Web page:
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The Participatory Zeitgeist: An explanatory theoretical model of change in an era of coproduction and codesign in healthcare improvement
Department of General Practice, Melbourne Medical School, Faculty of Medicine, Dentistry and Health Sciences, University of Melbourne, Melbourne, VIC, Australia.
Department of General Practice, Melbourne Medical School, Faculty of Medicine, Dentistry and Health Sciences, University of Melbourne, Melbourne, VIC, Australia.
Department of General Practice, Melbourne Medical School, Faculty of Medicine, Dentistry and Health Sciences, University of Melbourne, Melbourne, VIC, Australia.
Business School, University of New England, Armidale, NSW, Australia.
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2018 (English)In: Medical Humanities, ISSN 1468-215X, E-ISSN 1473-4265Article in journal (Refereed) Epub ahead of print
Abstract [en]

Healthcare systems redesign and service improvement approaches are adopting participatory tools, techniques and mindsets. Participatory methods increasingly used in healthcare improvement coalesce around the concept of coproduction, and related practices of cocreation, codesign and coinnovation. These participatory methods have become the new Zeitgeist - the spirit of our times in quality improvement. The rationale for this new spirit of participation relates to voice and engagement (those with lived experience should be engaged in processes of development, redesign and improvements), empowerment (engagement in codesign and coproduction has positive individual and societal benefits) and advancement (quality of life and other health outcomes and experiences of services for everyone involved should improve as a result). This paper introduces Mental Health Experience Co-design (MH ECO), a peer designed and led adapted form of Experience-based Co-design (EBCD) developed in Australia. MH ECO is said to facilitate empowerment, foster trust, develop autonomy, self-determination and choice for people living with mental illnesses and their carers, including staff at mental health services. Little information exists about the underlying mechanisms of change; the entities, processes and structures that underpin MH ECO and similar EBCD studies. To address this, we identified eight possible mechanisms from an assessment of the activities and outcomes of MH ECO and a review of existing published evaluations. The eight mechanisms, recognition, dialogue, cooperation, accountability, mobilisation, enactment, creativity and attainment, are discussed within an 'explanatory theoretical model of change' that details these and ideal relational transitions that might be observed or not with MH ECO or other EBCD studies. We critically appraise the sociocultural and political movement in coproduction and draw on interdisciplinary theories from the humanities - narrative theory, dialogical ethics, cooperative and empowerment theory. The model advances theoretical thinking in coproduction beyond motivations and towards identifying underlying processes and entities that might impact on process and outcome. Trial registration number: The Australian and New Zealand Clinical Trials Registry, ACTRN12614000457640 (results).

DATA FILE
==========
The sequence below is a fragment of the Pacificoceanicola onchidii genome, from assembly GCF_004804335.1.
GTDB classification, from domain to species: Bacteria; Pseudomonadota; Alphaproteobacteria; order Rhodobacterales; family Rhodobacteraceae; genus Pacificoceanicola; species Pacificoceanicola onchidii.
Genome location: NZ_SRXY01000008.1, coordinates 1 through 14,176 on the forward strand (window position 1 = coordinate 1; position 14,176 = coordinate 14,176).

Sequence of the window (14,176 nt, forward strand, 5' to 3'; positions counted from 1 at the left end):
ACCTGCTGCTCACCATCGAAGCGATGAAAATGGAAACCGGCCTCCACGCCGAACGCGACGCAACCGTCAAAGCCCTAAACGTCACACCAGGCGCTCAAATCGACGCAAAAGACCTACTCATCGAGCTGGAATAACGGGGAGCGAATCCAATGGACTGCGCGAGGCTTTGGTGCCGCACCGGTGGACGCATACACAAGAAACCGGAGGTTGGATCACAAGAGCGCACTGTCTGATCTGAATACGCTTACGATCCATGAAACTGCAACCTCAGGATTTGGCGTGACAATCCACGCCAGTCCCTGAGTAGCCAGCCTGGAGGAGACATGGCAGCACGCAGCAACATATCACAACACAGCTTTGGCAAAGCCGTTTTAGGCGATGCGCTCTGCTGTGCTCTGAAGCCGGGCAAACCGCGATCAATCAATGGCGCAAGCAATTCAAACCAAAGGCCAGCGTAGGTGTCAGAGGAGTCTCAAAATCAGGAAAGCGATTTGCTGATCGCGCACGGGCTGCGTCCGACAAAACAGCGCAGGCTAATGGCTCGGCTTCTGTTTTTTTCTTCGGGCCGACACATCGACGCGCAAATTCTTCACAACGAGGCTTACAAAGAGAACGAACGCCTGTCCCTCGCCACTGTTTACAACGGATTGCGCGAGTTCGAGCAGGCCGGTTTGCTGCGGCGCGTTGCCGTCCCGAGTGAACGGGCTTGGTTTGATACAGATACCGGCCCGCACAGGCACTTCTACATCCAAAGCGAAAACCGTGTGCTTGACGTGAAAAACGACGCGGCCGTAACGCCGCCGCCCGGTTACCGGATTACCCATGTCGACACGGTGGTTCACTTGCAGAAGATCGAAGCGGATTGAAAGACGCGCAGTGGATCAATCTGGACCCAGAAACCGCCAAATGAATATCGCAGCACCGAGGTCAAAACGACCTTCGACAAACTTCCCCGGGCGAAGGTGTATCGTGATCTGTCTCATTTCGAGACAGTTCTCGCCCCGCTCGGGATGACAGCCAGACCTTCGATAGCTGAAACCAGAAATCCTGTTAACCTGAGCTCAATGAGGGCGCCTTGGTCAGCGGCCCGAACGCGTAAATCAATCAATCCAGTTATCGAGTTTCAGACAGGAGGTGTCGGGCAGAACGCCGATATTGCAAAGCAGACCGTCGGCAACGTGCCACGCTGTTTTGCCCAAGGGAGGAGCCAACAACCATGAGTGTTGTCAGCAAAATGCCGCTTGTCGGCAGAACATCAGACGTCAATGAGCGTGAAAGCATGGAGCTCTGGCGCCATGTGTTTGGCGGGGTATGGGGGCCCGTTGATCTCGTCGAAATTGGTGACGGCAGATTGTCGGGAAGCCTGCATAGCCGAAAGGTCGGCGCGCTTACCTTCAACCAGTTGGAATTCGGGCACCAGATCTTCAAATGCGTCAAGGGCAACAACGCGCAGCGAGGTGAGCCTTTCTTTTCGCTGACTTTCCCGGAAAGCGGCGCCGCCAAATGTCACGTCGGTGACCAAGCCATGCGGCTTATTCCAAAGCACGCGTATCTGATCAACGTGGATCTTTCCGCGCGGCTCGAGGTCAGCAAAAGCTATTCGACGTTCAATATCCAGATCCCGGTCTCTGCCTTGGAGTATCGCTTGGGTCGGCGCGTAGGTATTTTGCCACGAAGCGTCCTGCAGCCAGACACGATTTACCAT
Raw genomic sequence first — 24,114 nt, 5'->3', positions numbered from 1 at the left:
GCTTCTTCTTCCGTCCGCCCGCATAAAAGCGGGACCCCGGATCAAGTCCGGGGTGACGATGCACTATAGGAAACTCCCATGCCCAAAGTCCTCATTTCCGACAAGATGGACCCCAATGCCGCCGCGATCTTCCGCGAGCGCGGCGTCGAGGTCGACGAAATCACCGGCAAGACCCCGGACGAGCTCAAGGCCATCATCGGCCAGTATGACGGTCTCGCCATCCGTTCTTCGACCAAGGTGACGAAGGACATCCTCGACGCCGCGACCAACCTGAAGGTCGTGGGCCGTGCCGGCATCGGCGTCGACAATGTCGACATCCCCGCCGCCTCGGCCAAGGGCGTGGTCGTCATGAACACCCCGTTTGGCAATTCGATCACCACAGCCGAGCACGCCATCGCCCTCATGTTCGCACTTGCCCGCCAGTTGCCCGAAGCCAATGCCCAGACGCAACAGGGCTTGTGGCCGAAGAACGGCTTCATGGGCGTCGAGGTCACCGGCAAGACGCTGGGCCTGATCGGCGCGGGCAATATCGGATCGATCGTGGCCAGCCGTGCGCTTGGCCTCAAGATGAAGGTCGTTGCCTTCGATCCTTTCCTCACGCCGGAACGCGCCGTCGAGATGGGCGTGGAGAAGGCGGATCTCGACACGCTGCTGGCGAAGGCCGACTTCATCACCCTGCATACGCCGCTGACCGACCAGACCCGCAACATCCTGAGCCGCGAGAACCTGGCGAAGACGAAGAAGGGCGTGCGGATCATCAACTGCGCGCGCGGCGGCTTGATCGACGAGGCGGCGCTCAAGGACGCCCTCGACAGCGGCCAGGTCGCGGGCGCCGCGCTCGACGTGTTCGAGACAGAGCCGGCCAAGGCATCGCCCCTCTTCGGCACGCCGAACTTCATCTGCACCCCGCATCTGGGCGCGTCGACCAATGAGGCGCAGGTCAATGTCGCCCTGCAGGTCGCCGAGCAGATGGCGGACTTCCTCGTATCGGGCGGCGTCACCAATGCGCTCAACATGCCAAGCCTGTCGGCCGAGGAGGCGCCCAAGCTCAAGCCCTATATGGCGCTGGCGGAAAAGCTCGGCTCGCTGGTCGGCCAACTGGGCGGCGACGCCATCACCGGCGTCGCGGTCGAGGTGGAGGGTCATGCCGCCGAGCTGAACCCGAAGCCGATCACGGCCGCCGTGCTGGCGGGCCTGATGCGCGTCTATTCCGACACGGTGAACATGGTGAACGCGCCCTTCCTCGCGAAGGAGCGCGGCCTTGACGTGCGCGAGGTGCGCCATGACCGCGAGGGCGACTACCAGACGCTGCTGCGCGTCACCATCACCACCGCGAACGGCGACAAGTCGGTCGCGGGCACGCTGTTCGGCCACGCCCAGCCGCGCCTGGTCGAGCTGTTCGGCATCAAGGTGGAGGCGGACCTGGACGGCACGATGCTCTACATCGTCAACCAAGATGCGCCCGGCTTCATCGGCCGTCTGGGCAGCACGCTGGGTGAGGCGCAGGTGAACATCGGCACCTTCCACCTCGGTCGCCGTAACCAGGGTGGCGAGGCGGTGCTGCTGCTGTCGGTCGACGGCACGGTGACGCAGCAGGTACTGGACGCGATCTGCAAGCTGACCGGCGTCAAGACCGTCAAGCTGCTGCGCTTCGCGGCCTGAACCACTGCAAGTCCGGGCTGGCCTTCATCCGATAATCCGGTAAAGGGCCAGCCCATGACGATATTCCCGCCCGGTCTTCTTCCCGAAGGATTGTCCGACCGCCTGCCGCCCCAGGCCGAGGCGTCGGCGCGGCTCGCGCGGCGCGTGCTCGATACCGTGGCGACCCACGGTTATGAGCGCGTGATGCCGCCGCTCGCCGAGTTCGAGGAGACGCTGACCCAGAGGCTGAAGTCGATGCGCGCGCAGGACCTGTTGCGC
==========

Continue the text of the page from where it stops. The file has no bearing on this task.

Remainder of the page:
Place, publisher, year, edition, pages
BMJ Publishing Group Ltd, 2018.
Keywords [en]
medical humanities, mental health care, philosophy of medicine/health care, social science
National Category
Health Care Service and Management, Health Policy and Services and Health Economy
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URN: urn:nbn:se:hj:diva-42578DOI: 10.1136/medhum-2017-011398PubMedID: 29954854Scopus ID: 2-s2.0-85049352550Local ID: HHJIMPROVEISOAI: oai:DiVA.org:hj-42578DiVA, id: diva2:1277597
Available from: 2019-01-10 Created: 2019-01-10 Last updated: 2019-01-10

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Robert, Glenn

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